Dont follow a lineage (etc.), follow a teacher

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Astus
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Re: Dont follow a lineage (etc.), follow a teacher

Post by Astus » Tue Nov 14, 2017 6:55 pm

Dan74 wrote:
Tue Nov 14, 2017 6:05 pm
I think the importance of the relationship with a qualified teacher is that

1. He/she can identify where a student is stuck and given the students karmic package, how best to deal with this 'stuckness' - which practice/teaching is appropriate
2. Can act as a mirror to the student in which he/she can see their own projections/clinging/aversion reflected back to them
3. Basically do all they can to motivate and inspire the student to persevere with practice including modelling and giving a taste of what it is like
According to the Sutra of Perfect Enlightenment one better avoid having expectations toward teachers:

"The Buddha preaches that in the gradual perfection of such a person, he should seek a good friend so as not to fall into errant views, but that if he produces likes and dislikes in regard to what he seeks, then he will not be able to enter the ocean of pure enlightenment."
(ch 9, p 96)

"If those good friends are close to them, they should cut off their pride. If those good friends are distant from them, they should cut off their anger. The occurrence of states of attraction and aversion is like empty space."
(ch 10, p 101)
1 Myriad dharmas are only mind.
Mind is unobtainable.
What is there to seek?

2 If the Buddha-Nature is seen,
there will be no seeing of a nature in any thing.

3 Neither cultivation nor seated meditation —
this is the pure Chan of Tathagata.

4 With sudden enlightenment to Tathagata Chan,
the six paramitas and myriad means
are complete within that essence.


1 Huangbo, T2012Ap381c1 2 Nirvana Sutra, T374p521b3; tr. Yamamoto 3 Mazu, X1321p3b23; tr. J. Jia 4 Yongjia, T2014p395c14; tr. from "The Sword of Wisdom"

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Re: Dont follow a lineage (etc.), follow a teacher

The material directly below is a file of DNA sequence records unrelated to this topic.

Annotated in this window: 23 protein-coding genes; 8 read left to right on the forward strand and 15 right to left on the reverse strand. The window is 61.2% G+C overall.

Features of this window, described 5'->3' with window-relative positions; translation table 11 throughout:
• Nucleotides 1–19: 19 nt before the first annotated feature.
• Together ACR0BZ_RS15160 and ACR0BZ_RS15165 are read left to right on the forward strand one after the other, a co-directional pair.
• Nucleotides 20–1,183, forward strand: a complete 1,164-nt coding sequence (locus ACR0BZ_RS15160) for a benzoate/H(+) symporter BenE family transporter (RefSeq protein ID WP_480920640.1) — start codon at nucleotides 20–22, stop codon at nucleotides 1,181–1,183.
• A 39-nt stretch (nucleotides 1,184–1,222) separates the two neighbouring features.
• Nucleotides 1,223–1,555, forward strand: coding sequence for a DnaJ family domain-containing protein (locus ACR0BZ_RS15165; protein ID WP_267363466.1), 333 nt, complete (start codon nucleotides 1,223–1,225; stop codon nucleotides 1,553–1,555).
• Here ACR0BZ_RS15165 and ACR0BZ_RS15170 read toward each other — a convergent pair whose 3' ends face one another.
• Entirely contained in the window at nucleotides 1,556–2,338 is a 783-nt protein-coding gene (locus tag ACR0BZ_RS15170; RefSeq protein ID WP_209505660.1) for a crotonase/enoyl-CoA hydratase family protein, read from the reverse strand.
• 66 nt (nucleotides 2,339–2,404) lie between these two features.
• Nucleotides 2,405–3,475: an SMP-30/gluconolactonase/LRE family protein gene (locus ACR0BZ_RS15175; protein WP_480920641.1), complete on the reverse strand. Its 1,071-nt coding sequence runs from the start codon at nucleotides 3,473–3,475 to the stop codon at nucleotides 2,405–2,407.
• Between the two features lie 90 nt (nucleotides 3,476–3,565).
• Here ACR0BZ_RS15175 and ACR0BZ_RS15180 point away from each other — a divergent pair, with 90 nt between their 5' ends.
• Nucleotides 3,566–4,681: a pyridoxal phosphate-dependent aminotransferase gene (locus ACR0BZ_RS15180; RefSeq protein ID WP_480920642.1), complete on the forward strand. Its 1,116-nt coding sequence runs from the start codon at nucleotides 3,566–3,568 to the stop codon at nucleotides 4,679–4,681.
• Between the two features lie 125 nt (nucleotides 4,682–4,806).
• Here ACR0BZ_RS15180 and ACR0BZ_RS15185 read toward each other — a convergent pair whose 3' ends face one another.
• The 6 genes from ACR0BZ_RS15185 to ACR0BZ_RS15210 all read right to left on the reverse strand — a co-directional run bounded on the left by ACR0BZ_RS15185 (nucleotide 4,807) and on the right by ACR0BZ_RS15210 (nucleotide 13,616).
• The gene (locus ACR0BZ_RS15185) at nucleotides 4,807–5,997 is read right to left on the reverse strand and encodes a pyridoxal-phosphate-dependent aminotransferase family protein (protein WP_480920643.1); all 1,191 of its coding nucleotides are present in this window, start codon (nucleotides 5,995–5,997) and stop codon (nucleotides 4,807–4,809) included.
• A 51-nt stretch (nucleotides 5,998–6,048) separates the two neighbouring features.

Post by boda » Tue Nov 14, 2017 7:03 pm

KeithA wrote:
Tue Nov 14, 2017 1:20 pm
i do happen to think that determining who is enlightened and who is not is not possible and is a fools errand.
This can only mean that you believe you lack the ability to make a determination, you don't know what enlightenment is, or you believe it's a fiction. Could be a combination of these possibilities.

I don't know about other traditions but in Zen enlightenment in relation to a teacher simply means that they've had a particular mental experience. They've deliberately achieved a mental state where a sense of self has subsided. That's it. It's no small accomplishment but it is just an experience and an experience that anyone might have at any time, given the right conditions. The experience itself doesn't make a person wiser or more compassionate. A fool can have such an experience and they will remain a fool. A wise individual can have this experience and they'll remain wise. A sociopath (Shimano?) can be enlightened and remain a sociopath.

It is foolish to deny this obvious truth.
It seems to me that Zen (and Buddhism, in general) is based on something that cannot be grasped by the intellect. That is the source of doubt.
You doubt that emptiness is true? or you doubt that it can or cannot be grasped by the intellect?

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Re: Dont follow a lineage (etc.), follow a teacher

Post by DGA » Tue Nov 14, 2017 7:04 pm

Astus wrote:
Tue Nov 14, 2017 6:38 pm
DGA wrote:
Tue Nov 14, 2017 5:35 pm
Who has done this?
How do you read then Meido's words?

"In Zen this ties into what is meant by "transmission outside the scriptures, not dependent on words and letters": the lifeblood of the path is realized within face to face human relationship, that is, within the ba ("field") of the teacher. ... I'd have just told him to go elsewhere. The reason is that it means to me he is not seeking relationship with a teacher and community in order to actualize Zen."
I read Meido's posts to mean what I wrote quoted below. If I've misunderstood his meaning, or if he disagrees with me, I'd like to know.